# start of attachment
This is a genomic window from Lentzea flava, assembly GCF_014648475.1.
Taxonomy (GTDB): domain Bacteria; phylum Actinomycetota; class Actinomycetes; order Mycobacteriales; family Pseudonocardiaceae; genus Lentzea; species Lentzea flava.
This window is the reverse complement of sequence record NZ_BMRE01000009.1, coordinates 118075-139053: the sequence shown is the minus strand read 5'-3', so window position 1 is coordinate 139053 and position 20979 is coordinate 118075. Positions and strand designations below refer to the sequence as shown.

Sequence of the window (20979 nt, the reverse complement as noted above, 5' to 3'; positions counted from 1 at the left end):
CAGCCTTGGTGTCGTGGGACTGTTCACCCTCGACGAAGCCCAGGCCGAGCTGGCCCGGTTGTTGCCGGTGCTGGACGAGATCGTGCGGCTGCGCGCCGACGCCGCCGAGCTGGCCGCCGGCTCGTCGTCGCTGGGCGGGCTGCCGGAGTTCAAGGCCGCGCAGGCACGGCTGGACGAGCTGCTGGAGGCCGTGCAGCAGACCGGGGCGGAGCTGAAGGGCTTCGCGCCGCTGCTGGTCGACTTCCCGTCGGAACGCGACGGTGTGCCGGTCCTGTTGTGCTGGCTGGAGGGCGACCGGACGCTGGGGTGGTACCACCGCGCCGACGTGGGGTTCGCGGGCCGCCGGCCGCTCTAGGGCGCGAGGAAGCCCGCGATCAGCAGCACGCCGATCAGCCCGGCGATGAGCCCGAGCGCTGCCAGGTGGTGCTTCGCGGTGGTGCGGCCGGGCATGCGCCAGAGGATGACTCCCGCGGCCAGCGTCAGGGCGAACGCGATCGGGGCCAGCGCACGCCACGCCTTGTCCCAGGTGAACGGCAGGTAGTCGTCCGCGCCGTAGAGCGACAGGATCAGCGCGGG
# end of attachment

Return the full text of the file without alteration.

This is a genomic window from Lentzea flava, assembly GCF_014648475.1.
Taxonomy (GTDB): domain Bacteria; phylum Actinomycetota; class Actinomycetes; order Mycobacteriales; family Pseudonocardiaceae; genus Lentzea; species Lentzea flava.
This window is the reverse complement of sequence record NZ_BMRE01000009.1, coordinates 118075-139053: the sequence shown is the minus strand read 5'-3', so window position 1 is coordinate 139053 and position 20979 is coordinate 118075. Positions and strand designations below refer to the sequence as shown.

Sequence of the window (20979 nt, the reverse complement as noted above, 5' to 3'; positions counted from 1 at the left end):
CAGCCTTGGTGTCGTGGGACTGTTCACCCTCGACGAAGCCCAGGCCGAGCTGGCCCGGTTGTTGCCGGTGCTGGACGAGATCGTGCGGCTGCGCGCCGACGCCGCCGAGCTGGCCGCCGGCTCGTCGTCGCTGGGCGGGCTGCCGGAGTTCAAGGCCGCGCAGGCACGGCTGGACGAGCTGCTGGAGGCCGTGCAGCAGACCGGGGCGGAGCTGAAGGGCTTCGCGCCGCTGCTGGTCGACTTCCCGTCGGAACGCGACGGTGTGCCGGTCCTGTTGTGCTGGCTGGAGGGCGACCGGACGCTGGGGTGGTACCACCGCGCCGACGTGGGGTTCGCGGGCCGCCGGCCGCTCTAGGGCGCGAGGAAGCCCGCGATCAGCAGCACGCCGATCAGCCCGGCGATGAGCCCGAGCGCTGCCAGGTGGTGCTTCGCGGTGGTGCGGCCGGGCATGCGCCAGAGGATGACTCCCGCGGCCAGCGTCAGGGCGAACGCGATCGGGGCCAGCGCACGCCACGCCTTGTCCCAGGTGAACGGCAGGTAGTCGTCCGCGCCGTAGAGCGACAGGATCAGCGCGGG